Photo by rjiva via flickr
Fall and winter are my favorite seasons. Everything good happens – the trees change, the weather gets colder, the holidays roll around, and pumpkin carving happens. We take it pretty seriously around our house. Not only is it an excuse to get elbow-deep into a pumpkin-y mess, it’s a perfect time to get creative. I’ve carved the gamut of interesting stuff – a scary pumpkin, an adorable baby pumpkin trio, a barfing pumpkin, a subtly carved image that appears only once it’s lit, and this year one of my projects was melting crayons on top of one to make a rainbow. Truly, the possibilities are endless. But, what do you do with all the extra stuff leftover from carving? I like to set a good example for my nephew, especially when crafting and trying new things, about recycling and using all the parts of something. The good news is, when you’re crafting with food, you can use almost everything.
There are roughly a billion recipes for pumpkin seeds in cookbooks and on the internet. My favorites are brown sugar or Cajun spice, but the basic roasting technique is:
a bunch of raw, whole pumpkin seeds gathered from however many pumpkins you carved, rinsed
2-4 tablespoons (depending on how many you have) butter, oil or substitute
a pinch of salt
desired seasonings (go wild!)
spread out on a pan evenly and roast in the oven at 300 degrees for 45 minutes, or until toasty
These are great on their own, or added to trail mix, cereal, granola, so on and so forth. Some people shell the seeds and roast just the green seeds themselves, but I find it seriously tedious and the shells toast up very nice. Experiment and find what you like – it’s a cheap, tasty, healthy snack.
Pumpkin “guts” – the part you usually throw away:
This is the slimy part that’s really fun to play with but generally useless otherwise. Until now! See, this part isn’t great to eat, but it’s really useful for its nutrients. Pumpkin is high in vitamins A and C, like other bright orange foods, and has a lot of zinc, as well as naturally hydrating cellulose. That means it works really well as a hair, face or body mask, wherever you choose to apply it. My preferred method is this:
Scoop all of the stringy, slimy bits into a bowl and make sure there are no seeds
skip cooking – it doesn’t really do anything besides deplete the nutrient content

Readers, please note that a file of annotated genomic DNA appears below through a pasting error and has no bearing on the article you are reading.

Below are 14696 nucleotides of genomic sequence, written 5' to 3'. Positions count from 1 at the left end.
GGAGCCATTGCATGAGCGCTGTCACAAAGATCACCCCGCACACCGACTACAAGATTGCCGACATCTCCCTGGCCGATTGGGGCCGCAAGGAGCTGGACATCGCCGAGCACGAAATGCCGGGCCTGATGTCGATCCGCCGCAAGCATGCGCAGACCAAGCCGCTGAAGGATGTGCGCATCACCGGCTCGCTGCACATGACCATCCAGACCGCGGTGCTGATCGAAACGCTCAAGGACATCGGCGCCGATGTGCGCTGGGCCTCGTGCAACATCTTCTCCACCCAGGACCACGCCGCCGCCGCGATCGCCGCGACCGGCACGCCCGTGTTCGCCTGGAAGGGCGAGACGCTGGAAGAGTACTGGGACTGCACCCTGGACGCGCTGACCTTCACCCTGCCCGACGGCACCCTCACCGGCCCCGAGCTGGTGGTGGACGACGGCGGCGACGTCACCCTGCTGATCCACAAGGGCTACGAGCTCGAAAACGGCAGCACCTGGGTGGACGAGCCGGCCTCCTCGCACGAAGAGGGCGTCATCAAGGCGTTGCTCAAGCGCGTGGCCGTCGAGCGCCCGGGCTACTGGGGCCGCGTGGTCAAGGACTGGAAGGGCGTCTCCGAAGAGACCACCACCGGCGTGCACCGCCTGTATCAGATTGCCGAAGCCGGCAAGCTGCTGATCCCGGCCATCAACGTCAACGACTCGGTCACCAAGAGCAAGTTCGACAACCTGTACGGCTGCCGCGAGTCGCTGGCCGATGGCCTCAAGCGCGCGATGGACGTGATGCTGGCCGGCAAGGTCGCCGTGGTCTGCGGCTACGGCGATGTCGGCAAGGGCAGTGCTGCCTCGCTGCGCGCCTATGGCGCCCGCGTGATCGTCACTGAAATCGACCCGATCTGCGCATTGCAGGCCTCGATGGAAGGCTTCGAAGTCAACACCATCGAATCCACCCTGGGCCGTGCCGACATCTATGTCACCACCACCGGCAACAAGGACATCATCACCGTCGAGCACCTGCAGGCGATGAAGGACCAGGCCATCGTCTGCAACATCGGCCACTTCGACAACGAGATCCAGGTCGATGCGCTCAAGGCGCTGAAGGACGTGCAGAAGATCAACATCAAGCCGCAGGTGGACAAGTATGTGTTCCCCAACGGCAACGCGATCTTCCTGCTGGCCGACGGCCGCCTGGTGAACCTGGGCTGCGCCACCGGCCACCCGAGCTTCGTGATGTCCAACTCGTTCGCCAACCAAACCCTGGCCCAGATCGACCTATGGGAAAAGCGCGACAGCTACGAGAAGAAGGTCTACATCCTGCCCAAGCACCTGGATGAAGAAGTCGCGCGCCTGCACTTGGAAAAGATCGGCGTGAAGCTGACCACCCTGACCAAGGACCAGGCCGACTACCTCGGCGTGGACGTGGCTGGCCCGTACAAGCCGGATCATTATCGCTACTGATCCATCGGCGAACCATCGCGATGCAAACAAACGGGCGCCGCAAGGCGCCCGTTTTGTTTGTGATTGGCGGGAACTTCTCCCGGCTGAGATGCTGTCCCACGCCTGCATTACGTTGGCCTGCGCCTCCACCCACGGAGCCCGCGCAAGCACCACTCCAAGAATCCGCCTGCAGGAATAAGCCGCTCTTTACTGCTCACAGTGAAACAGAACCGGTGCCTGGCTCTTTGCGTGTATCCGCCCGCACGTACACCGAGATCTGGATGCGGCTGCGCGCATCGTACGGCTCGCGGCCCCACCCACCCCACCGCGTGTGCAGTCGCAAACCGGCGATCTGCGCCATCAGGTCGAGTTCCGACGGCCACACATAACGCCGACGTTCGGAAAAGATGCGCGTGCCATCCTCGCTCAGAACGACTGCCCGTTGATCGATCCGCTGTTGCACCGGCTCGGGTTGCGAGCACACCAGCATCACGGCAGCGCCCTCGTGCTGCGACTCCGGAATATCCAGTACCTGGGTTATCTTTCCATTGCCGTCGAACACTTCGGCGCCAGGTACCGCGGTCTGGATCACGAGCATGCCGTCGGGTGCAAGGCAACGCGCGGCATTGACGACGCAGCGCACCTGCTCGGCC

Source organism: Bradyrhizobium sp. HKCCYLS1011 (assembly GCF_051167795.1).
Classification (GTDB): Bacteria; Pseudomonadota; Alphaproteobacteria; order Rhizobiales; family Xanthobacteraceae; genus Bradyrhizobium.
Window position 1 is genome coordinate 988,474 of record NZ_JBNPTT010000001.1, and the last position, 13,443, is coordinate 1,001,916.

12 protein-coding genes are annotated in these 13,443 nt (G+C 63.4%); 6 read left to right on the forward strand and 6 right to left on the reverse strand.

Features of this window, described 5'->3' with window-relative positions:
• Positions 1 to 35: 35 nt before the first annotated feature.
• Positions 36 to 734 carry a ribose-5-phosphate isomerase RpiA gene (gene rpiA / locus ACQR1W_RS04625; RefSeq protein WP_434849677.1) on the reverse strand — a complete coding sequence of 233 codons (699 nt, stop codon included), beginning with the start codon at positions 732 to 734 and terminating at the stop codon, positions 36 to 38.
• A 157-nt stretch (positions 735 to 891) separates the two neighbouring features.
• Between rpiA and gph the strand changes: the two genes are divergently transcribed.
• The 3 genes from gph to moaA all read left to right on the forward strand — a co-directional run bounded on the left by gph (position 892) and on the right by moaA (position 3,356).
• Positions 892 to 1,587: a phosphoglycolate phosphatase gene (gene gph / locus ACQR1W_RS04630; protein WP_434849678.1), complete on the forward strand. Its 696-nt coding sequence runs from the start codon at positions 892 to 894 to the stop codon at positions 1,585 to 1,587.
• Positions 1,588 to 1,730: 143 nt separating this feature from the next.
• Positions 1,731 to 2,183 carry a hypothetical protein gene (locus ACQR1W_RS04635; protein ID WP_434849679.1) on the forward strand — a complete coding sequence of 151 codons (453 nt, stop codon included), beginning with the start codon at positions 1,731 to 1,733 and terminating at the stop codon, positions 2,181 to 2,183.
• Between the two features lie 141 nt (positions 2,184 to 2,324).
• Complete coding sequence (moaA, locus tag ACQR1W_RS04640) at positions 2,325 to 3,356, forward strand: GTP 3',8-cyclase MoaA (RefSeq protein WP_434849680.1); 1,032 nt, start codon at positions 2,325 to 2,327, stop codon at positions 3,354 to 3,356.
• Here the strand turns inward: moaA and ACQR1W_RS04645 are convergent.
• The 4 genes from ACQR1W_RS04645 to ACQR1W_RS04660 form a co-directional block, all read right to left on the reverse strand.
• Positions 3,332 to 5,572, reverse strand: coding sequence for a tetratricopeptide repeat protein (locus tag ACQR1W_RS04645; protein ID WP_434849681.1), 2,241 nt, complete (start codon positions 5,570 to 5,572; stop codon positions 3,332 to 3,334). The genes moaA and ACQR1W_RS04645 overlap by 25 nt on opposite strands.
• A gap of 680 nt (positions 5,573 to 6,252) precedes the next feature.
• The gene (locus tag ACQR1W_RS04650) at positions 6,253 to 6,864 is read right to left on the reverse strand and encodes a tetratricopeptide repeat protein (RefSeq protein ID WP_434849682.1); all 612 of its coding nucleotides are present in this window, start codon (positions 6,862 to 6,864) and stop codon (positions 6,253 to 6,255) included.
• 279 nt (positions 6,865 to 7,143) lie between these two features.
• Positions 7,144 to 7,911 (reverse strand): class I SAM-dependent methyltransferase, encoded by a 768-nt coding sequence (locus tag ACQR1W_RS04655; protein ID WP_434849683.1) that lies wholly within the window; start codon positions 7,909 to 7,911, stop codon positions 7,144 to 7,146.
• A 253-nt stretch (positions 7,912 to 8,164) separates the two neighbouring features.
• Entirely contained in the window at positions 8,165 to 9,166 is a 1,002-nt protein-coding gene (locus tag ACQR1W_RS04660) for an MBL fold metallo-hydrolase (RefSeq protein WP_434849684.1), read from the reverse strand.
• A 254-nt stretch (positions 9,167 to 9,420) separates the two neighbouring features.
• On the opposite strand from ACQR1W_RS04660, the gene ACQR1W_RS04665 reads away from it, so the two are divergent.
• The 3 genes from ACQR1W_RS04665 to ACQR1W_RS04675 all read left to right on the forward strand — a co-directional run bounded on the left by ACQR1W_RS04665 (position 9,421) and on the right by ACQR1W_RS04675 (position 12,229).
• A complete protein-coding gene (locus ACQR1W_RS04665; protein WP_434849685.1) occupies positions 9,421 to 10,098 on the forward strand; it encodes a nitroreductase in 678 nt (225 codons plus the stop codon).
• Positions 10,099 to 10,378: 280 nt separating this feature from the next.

add all of it into a blender or food processor
blend/puree until the consistency is very fine and smooth, or as close as you can get it
keep this puree in a Tupperware or jar and store it in the fridge
When you’re ready to use it, scoop out the appropriate portion size for your face, hair, or whatever, and add:
1 tablespoon honey
1 teaspoon, or a generous squeeze, of lemon juice
For your face (or other skin, like your neck), apply it to clean, dry skin and let sit for 15 minutes. Rinse with warm water. For your hair, apply it at your scalp and work outwards towards the end. Wrap it up in a warm, damp towel or a shower cap and let sit for 30 minutes. It works to hydrate and sooth your scalp, as well as make your hair shiny and clean from the acidity and vitamins. Rinse out with warm water (and shampoo, if you want) and enjoy!
Like I said before, pumpkins are actually very nutrient rich. Sadly, by the time it’s bee carved, lit up, and set outside for three weeks, it’s not likely to be edible anymore. Seriously, don’t try. That’s gross. Luckily, nature can still work its magic. If you compost, toss it into the pile and you’re all set. If you don’t, find a patch in your garden, backyard, or nearby wooded area and dig a hole about six inches deep. Toss your pumpkin in there and break it up with your shovel a little bit to help the process. Cover it with dirt and that’s it! It’ll decompose and help make the soil rich and fertile. Since the seeds have been taken out, you’re not in danger of an unruly pumpkin patch next year – just for helping the other plants nearby grow big and strong.